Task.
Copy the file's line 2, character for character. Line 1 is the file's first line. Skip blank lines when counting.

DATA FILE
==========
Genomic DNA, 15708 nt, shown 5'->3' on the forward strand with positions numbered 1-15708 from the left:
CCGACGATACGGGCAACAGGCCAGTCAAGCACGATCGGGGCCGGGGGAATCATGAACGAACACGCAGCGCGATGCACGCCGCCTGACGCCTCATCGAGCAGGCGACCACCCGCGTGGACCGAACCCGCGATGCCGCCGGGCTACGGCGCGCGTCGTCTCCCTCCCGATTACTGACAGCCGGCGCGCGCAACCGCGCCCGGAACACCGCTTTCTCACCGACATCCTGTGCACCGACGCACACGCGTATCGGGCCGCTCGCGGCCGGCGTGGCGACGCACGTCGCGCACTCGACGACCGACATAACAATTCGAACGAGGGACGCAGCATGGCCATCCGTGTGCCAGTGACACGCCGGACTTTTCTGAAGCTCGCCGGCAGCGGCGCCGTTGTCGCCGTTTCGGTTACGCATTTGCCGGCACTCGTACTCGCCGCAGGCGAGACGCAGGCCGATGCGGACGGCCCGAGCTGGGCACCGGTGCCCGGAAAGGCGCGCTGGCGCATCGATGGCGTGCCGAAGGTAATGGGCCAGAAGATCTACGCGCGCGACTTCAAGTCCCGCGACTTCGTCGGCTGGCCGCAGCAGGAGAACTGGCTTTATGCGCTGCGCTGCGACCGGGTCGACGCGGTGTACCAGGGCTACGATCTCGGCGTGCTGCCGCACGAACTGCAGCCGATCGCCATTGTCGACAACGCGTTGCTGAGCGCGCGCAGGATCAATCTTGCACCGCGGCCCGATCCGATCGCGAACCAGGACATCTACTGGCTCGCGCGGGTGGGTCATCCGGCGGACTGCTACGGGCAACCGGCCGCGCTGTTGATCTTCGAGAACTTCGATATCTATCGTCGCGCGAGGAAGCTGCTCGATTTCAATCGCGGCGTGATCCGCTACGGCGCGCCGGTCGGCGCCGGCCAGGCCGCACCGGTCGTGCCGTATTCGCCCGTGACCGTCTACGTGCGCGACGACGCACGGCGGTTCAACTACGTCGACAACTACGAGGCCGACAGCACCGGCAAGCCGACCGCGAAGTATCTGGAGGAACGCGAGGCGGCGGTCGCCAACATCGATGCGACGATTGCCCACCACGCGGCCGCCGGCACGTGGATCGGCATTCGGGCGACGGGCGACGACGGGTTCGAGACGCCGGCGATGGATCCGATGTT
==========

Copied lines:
CCGACGATACGGGCAACAGGCCAGTCAAGCACGATCGGGGCCGGGGGAATCATGAACGAACACGCAGCGCGATGCACGCCGCCTGACGCCTCATCGAGCAGGCGACCACCCGCGTGGACCGAACCCGCGATGCCGCCGGGCTACGGCGCGCGTCGTCTCCCTCCCGATTACTGACAGCCGGCGCGCGCAACCGCGCCCGGAACACCGCTTTCTCACCGACATCCTGTGCACCGACGCACACGCGTATCGGGCCGCTCGCGGCCGGCGTGGCGACGCACGTCGCGCACTCGACGACCGACATAACAATTCGAACGAGGGACGCAGCATGGCCATCCGTGTGCCAGTGACACGCCGGACTTTTCTGAAGCTCGCCGGCAGCGGCGCCGTTGTCGCCGTTTCGGTTACGCATTTGCCGGCACTCGTACTCGCCGCAGGCGAGACGCAGGCCGATGCGGACGGCCCGAGCTGGGCACCGGTGCCCGGAAAGGCGCGCTGGCGCATCGATGGCGTGCCGAAGGTAATGGGCCAGAAGATCTACGCGCGCGACTTCAAGTCCCGCGACTTCGTCGGCTGGCCGCAGCAGGAGAACTGGCTTTATGCGCTGCGCTGCGACCGGGTCGACGCGGTGTACCAGGGCTACGATCTCGGCGTGCTGCCGCACGAACTGCAGCCGATCGCCATTGTCGACAACGCGTTGCTGAGCGCGCGCAGGATCAATCTTGCACCGCGGCCCGATCCGATCGCGAACCAGGACATCTACTGGCTCGCGCGGGTGGGTCATCCGGCGGACTGCTACGGGCAACCGGCCGCGCTGTTGATCTTCGAGAACTTCGATATCTATCGTCGCGCGAGGAAGCTGCTCGATTTCAATCGCGGCGTGATCCGCTACGGCGCGCCGGTCGGCGCCGGCCAGGCCGCACCGGTCGTGCCGTATTCGCCCGTGACCGTCTACGTGCGCGACGACGCACGGCGGTTCAACTACGTCGACAACTACGAGGCCGACAGCACCGGCAAGCCGACCGCGAAGTATCTGGAGGAACGCGAGGCGGCGGTCGCCAACATCGATGCGACGATTGCCCACCACGCGGCCGCCGGCACGTGGATCGGCATTCGGGCGACGGGCGACGACGGGTTCGAGACGCCGGCGATGGATCCGATGTT